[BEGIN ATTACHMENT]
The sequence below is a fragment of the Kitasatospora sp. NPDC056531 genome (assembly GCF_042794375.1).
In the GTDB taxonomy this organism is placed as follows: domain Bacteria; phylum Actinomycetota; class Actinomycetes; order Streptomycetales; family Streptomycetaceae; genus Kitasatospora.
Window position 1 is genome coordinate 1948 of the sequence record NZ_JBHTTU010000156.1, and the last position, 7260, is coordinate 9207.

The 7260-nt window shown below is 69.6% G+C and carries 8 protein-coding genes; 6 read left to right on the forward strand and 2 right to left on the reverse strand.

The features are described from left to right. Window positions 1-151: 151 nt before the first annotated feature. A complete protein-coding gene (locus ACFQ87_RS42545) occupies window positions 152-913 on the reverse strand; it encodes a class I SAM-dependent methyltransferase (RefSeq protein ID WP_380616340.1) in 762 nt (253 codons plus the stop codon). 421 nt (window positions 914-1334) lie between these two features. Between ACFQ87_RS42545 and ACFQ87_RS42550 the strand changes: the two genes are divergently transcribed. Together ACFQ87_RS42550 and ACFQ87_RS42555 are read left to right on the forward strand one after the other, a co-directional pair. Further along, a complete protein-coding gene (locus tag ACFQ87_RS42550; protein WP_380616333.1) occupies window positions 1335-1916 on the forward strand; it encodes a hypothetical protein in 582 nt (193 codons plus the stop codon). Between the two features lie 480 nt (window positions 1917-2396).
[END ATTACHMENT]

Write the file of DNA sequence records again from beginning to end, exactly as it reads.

The sequence below is a fragment of the Kitasatospora sp. NPDC056531 genome (assembly GCF_042794375.1).
In the GTDB taxonomy this organism is placed as follows: domain Bacteria; phylum Actinomycetota; class Actinomycetes; order Streptomycetales; family Streptomycetaceae; genus Kitasatospora.
Window position 1 is genome coordinate 1948 of the sequence record NZ_JBHTTU010000156.1, and the last position, 7260, is coordinate 9207.

The 7260-nt window shown below is 69.6% G+C and carries 8 protein-coding genes; 6 read left to right on the forward strand and 2 right to left on the reverse strand.

The features are described from left to right. Window positions 1-151: 151 nt before the first annotated feature. A complete protein-coding gene (locus ACFQ87_RS42545) occupies window positions 152-913 on the reverse strand; it encodes a class I SAM-dependent methyltransferase (RefSeq protein ID WP_380616340.1) in 762 nt (253 codons plus the stop codon). 421 nt (window positions 914-1334) lie between these two features. Between ACFQ87_RS42545 and ACFQ87_RS42550 the strand changes: the two genes are divergently transcribed. Together ACFQ87_RS42550 and ACFQ87_RS42555 are read left to right on the forward strand one after the other, a co-directional pair. Further along, a complete protein-coding gene (locus tag ACFQ87_RS42550; protein WP_380616333.1) occupies window positions 1335-1916 on the forward strand; it encodes a hypothetical protein in 582 nt (193 codons plus the stop codon). Between the two features lie 480 nt (window positions 1917-2396).